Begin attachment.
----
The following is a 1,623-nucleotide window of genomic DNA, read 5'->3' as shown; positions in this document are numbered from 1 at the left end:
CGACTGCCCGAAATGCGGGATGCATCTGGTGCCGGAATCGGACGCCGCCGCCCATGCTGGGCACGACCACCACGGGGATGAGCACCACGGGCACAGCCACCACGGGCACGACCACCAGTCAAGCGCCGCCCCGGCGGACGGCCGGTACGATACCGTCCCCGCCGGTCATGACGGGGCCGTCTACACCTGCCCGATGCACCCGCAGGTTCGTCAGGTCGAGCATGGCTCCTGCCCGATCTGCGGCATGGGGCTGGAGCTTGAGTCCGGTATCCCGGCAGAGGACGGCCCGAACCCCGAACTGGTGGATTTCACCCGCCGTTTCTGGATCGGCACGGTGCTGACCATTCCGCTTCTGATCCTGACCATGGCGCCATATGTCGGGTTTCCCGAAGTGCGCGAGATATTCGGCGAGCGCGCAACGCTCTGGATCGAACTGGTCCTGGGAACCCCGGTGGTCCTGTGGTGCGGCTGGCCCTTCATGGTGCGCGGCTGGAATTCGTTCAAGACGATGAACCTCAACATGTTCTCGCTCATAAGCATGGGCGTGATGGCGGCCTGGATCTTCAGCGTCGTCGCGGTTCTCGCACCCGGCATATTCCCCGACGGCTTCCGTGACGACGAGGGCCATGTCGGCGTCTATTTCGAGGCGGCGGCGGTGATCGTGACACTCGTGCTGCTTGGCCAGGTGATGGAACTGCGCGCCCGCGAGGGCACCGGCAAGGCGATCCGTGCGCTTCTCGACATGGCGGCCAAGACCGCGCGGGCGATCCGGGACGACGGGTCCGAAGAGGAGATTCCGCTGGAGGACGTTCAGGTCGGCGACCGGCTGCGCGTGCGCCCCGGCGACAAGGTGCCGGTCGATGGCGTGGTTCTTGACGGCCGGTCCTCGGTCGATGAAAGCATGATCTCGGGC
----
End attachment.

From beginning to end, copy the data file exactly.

The following is a 1,623-nucleotide window of genomic DNA, read 5'->3' as shown; positions in this document are numbered from 1 at the left end:
CGACTGCCCGAAATGCGGGATGCATCTGGTGCCGGAATCGGACGCCGCCGCCCATGCTGGGCACGACCACCACGGGGATGAGCACCACGGGCACAGCCACCACGGGCACGACCACCAGTCAAGCGCCGCCCCGGCGGACGGCCGGTACGATACCGTCCCCGCCGGTCATGACGGGGCCGTCTACACCTGCCCGATGCACCCGCAGGTTCGTCAGGTCGAGCATGGCTCCTGCCCGATCTGCGGCATGGGGCTGGAGCTTGAGTCCGGTATCCCGGCAGAGGACGGCCCGAACCCCGAACTGGTGGATTTCACCCGCCGTTTCTGGATCGGCACGGTGCTGACCATTCCGCTTCTGATCCTGACCATGGCGCCATATGTCGGGTTTCCCGAAGTGCGCGAGATATTCGGCGAGCGCGCAACGCTCTGGATCGAACTGGTCCTGGGAACCCCGGTGGTCCTGTGGTGCGGCTGGCCCTTCATGGTGCGCGGCTGGAATTCGTTCAAGACGATGAACCTCAACATGTTCTCGCTCATAAGCATGGGCGTGATGGCGGCCTGGATCTTCAGCGTCGTCGCGGTTCTCGCACCCGGCATATTCCCCGACGGCTTCCGTGACGACGAGGGCCATGTCGGCGTCTATTTCGAGGCGGCGGCGGTGATCGTGACACTCGTGCTGCTTGGCCAGGTGATGGAACTGCGCGCCCGCGAGGGCACCGGCAAGGCGATCCGTGCGCTTCTCGACATGGCGGCCAAGACCGCGCGGGCGATCCGGGACGACGGGTCCGAAGAGGAGATTCCGCTGGAGGACGTTCAGGTCGGCGACCGGCTGCGCGTGCGCCCCGGCGACAAGGTGCCGGTCGATGGCGTGGTTCTTGACGGCCGGTCCTCGGTCGATGAAAGCATGATCTCGGGC